The motivations are endless but allow me to provoke your thinking with these questions:  since when did consumer Christianity trump the leading of the Spirit in our lives?  When did it become our right and responsibility to "church shop" based on our preferences and desires?  Does the lordship of Christ pertain to our spiritual relationships or not?  I believe that it most emphatically does!
     If Christ is "the head of the church," and he is, and if God "sets the members in the body just as he pleases," and He does, then shouldn't we seek His guidance when it comes to connecting with the body of Christ?  Do we really think we know what is best for our lives without conferring with the Father?  Left to our own judgment, our tendency is to allow our comfort level to dictate our involvement with other believers.  That's why it is easier to attend a church consisting of people who look, talk, sing and act just like you.  Unfortunately, this might not be God's best, especially in light of the diversity of gifts that he wants to manifest to all of us.  If our church life focuses on just a few of God's bountiful gifts, we limit the revelation of Jesus in our lives and often grow in unbalanced ways.
     May I submit to you that the American church at-large has been influenced far too much by the free enterprise, competitive market-driven business culture and far too little by the all-inclusive love-motivated atmosphere of heaven.  It seems that local churches attract potential clients/members by the brand of Christianity and the caliber of programs they have to offer versus the love that invites others into covenant relationships.  Don't get me wrong.  There's nothing wrong with talent, excellence, creativity and organization when it comes to ministering to the needs of people, provided that love is the motivation behind all of our "spiritual commerce."  The temptation is for us to get the cart ahead of the horse, and when this is the case we fall into the rut of a false sense of unity that ultimately separates us from the diversity God has sanctioned for us to grow into His fullness.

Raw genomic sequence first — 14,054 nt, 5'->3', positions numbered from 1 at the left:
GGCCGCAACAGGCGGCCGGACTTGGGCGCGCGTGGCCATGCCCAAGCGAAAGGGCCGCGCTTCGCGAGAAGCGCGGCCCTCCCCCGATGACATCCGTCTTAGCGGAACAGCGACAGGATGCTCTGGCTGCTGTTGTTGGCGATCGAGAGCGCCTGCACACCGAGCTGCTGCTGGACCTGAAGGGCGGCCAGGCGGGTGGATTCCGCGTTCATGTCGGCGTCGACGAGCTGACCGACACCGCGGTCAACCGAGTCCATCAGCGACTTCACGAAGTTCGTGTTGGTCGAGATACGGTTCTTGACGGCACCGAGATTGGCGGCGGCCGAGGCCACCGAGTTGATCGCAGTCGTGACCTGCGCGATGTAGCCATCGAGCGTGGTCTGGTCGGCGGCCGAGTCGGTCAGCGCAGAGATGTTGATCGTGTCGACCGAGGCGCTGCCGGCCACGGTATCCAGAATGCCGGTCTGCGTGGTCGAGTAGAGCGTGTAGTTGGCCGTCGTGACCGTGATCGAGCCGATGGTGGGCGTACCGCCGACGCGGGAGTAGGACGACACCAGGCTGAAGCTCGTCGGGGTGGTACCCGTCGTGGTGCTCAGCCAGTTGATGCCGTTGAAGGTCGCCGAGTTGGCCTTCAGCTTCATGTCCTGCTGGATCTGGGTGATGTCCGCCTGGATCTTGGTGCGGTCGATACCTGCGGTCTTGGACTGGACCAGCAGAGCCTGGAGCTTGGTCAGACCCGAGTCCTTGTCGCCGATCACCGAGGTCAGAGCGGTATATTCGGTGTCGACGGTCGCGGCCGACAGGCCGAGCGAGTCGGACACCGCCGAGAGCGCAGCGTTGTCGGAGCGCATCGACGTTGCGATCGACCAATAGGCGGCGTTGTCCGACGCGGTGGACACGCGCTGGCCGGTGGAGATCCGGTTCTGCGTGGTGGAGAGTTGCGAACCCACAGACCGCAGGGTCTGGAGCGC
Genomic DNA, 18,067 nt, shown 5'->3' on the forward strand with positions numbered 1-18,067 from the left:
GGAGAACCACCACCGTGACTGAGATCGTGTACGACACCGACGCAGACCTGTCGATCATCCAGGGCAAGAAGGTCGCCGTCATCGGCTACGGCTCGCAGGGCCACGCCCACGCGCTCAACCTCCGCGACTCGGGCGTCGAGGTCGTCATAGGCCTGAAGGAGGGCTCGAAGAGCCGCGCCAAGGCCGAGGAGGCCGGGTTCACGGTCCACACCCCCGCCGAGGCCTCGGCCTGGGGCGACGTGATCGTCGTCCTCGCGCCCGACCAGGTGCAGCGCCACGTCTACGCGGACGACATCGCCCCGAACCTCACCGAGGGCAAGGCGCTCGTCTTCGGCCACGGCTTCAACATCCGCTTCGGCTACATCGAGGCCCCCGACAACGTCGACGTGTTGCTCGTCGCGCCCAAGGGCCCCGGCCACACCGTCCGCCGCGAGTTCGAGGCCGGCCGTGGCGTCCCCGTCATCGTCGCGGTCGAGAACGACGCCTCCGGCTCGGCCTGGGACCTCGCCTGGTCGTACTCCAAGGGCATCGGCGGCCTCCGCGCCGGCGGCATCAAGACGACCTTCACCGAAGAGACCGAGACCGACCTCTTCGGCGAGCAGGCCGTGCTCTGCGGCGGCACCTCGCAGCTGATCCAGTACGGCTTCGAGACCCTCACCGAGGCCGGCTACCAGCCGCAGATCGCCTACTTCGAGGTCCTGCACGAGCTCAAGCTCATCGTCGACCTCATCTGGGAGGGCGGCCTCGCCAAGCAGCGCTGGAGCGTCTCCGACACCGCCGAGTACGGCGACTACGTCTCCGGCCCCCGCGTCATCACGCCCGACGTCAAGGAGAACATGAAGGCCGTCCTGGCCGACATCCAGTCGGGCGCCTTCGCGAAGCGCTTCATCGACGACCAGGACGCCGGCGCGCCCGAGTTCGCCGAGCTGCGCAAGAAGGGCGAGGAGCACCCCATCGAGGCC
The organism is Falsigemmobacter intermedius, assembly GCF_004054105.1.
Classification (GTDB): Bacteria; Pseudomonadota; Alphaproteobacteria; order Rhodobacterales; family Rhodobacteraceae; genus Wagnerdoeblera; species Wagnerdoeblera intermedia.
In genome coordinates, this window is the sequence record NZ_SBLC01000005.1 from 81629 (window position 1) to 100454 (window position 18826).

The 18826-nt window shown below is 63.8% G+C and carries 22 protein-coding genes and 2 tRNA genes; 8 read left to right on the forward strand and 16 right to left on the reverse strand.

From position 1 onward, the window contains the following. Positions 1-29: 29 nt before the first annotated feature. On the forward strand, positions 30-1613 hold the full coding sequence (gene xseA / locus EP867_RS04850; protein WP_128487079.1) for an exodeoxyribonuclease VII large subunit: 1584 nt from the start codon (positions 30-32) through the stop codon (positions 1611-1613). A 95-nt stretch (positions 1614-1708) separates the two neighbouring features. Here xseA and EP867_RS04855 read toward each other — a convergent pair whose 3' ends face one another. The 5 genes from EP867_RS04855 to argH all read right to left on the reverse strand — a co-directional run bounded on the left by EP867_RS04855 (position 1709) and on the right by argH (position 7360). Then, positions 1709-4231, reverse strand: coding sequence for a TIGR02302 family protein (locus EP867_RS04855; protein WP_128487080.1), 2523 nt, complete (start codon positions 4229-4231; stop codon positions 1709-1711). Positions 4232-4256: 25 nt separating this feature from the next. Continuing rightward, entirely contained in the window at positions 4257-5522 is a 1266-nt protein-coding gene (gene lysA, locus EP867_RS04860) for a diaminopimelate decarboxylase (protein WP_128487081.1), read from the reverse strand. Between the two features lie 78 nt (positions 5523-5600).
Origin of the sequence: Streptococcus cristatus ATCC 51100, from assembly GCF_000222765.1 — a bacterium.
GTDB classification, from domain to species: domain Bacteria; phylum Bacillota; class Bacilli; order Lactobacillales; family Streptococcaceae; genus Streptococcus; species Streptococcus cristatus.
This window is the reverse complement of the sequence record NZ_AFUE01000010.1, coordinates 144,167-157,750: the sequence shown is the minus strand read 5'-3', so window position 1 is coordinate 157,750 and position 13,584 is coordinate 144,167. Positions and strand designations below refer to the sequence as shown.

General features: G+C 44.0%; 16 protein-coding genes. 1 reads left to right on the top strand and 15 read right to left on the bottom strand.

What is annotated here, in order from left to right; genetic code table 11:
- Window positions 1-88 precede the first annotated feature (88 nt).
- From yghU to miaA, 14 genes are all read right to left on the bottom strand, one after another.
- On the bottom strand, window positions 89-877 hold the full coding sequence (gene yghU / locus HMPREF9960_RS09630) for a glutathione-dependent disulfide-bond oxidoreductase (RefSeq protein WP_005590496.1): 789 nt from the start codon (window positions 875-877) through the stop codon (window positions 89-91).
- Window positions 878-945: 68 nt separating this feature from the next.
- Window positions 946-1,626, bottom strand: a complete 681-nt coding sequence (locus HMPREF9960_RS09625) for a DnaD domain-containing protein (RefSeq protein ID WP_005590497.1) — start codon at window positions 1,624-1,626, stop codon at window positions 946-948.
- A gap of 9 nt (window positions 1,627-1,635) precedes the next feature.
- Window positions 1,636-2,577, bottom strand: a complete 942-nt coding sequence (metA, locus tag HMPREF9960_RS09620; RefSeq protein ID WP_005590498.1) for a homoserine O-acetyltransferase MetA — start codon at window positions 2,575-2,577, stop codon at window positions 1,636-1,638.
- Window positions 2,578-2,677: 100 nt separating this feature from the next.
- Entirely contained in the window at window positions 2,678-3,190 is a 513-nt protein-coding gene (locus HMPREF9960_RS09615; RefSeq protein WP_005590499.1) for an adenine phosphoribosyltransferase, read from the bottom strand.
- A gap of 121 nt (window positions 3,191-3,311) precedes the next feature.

There are tremendous benefits to connecting with people who are not like you, primarily because it is God's way of breaking you out of your comfort zone, which greatly limits your spiritual growth and usefulness.  And this starts with the humble recognition that you don't have all truth or giftedness that entire body of Christ has to offer and that you need others to help you along your journey.  This same humility also helps you recognize what you have been given by God and your responsibility to minister that to others.  This applies to individuals, pastors, churches and denominations.